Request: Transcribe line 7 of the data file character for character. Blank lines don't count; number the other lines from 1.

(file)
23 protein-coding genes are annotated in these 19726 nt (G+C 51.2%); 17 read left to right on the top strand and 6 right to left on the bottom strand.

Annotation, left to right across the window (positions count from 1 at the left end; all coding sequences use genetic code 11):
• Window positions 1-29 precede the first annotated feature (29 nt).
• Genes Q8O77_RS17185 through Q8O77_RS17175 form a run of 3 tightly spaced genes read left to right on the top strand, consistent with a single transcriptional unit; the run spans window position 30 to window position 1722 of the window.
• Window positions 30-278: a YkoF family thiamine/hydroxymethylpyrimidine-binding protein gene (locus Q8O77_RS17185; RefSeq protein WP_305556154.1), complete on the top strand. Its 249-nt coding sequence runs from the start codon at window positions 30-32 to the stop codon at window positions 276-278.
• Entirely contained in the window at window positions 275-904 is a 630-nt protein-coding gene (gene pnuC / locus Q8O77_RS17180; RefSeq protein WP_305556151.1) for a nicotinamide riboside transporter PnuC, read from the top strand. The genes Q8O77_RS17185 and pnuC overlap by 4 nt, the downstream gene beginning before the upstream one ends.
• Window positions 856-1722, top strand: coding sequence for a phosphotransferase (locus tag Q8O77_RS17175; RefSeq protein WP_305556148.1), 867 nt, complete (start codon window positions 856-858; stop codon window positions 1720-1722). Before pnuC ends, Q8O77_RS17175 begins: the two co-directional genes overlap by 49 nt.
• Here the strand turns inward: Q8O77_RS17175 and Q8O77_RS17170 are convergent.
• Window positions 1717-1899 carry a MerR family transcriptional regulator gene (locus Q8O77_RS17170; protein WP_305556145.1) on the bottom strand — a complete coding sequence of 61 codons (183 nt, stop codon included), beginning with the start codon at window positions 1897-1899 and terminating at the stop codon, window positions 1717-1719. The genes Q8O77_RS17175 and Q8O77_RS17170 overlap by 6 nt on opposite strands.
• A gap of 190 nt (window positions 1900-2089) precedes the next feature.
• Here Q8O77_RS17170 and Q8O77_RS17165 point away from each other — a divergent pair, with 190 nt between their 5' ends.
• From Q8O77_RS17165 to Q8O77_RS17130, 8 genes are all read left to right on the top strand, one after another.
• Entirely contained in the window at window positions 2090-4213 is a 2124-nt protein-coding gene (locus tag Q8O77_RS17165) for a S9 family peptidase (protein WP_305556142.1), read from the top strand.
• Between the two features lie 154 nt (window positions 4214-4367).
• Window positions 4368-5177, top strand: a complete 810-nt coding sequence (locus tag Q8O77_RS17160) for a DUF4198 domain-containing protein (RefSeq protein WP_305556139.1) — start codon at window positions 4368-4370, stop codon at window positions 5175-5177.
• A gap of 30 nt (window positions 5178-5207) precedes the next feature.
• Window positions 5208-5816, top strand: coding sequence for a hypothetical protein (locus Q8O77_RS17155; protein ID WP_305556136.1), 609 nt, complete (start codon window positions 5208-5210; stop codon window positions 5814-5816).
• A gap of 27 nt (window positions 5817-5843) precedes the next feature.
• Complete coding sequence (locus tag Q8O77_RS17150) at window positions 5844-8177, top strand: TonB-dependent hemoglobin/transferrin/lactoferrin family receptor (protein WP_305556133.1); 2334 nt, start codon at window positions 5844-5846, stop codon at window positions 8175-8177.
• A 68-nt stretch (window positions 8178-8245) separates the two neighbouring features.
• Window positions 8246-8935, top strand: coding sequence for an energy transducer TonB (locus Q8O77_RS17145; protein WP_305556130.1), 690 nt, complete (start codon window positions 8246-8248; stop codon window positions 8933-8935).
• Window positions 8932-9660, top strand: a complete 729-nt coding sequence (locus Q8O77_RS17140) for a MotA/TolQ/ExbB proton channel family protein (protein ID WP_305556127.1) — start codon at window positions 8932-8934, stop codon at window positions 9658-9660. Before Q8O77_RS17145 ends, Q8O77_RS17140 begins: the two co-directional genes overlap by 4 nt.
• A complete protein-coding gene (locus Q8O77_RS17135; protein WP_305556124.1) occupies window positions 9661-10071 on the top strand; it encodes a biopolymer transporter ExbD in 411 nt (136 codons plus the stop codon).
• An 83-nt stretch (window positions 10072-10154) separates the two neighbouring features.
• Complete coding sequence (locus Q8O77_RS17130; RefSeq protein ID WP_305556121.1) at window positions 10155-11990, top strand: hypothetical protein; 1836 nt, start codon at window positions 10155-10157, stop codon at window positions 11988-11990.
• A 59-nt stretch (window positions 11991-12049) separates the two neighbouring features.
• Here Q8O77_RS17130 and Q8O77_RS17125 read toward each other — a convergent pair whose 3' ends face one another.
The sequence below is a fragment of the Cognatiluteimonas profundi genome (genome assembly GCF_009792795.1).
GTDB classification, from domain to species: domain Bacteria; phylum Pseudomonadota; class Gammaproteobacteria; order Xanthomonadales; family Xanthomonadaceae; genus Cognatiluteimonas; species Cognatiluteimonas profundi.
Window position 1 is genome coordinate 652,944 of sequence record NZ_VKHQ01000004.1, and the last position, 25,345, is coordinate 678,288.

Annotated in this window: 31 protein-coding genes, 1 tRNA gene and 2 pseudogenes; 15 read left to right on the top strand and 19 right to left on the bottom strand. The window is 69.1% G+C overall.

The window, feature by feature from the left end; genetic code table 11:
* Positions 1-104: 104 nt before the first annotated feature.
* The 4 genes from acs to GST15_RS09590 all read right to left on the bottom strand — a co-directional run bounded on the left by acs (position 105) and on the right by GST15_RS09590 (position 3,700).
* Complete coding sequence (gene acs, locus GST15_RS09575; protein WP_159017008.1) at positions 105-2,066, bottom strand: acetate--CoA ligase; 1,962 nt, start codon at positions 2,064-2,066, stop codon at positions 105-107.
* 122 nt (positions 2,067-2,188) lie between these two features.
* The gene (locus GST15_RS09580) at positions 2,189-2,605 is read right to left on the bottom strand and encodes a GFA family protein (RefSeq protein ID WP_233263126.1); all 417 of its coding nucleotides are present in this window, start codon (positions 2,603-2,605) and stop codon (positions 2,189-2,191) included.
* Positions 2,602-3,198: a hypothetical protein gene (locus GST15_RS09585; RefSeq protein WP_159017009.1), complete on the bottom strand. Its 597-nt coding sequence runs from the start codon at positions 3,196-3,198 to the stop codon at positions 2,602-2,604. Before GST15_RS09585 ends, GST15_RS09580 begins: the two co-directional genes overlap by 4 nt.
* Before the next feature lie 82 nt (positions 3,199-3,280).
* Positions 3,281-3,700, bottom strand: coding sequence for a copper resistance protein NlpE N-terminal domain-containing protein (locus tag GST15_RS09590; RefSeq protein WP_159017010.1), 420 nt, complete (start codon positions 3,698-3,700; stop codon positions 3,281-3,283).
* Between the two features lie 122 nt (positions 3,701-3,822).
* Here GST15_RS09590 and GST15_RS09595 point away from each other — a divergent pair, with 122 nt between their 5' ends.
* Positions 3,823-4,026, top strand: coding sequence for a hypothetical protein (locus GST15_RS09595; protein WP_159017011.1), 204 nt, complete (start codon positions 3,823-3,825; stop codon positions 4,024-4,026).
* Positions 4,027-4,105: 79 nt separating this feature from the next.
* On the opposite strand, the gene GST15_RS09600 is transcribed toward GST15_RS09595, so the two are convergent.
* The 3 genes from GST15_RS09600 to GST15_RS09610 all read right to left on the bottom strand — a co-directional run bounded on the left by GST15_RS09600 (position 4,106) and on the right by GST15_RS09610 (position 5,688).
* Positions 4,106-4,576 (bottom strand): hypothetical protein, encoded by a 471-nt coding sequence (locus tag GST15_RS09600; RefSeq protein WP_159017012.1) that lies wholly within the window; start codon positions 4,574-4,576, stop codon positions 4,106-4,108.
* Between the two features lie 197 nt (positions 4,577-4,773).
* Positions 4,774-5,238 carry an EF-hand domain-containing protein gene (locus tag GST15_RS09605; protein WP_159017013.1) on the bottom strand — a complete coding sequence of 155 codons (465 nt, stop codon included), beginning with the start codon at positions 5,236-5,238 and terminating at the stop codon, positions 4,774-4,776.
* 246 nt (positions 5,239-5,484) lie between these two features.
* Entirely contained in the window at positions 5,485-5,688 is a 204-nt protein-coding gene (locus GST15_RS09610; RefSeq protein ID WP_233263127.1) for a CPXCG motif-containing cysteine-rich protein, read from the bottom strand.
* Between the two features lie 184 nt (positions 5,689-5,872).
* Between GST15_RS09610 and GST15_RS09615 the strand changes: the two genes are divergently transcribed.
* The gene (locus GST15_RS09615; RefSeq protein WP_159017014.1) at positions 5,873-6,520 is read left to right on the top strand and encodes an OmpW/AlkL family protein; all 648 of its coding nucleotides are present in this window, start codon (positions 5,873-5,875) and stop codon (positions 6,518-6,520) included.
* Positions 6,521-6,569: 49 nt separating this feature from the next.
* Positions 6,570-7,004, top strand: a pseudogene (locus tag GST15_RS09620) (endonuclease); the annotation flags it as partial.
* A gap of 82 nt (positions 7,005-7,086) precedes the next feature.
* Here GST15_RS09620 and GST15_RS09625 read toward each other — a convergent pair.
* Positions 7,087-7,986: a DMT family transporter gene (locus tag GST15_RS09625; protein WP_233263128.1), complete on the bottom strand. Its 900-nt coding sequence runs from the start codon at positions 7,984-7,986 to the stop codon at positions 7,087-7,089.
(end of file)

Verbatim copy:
• Window positions 856-1722, top strand: coding sequence for a phosphotransferase (locus tag Q8O77_RS17175; RefSeq protein WP_305556148.1), 867 nt, complete (start codon window positions 856-858; stop codon window positions 1720-1722). Before pnuC ends, Q8O77_RS17175 begins: the two co-directional genes overlap by 49 nt.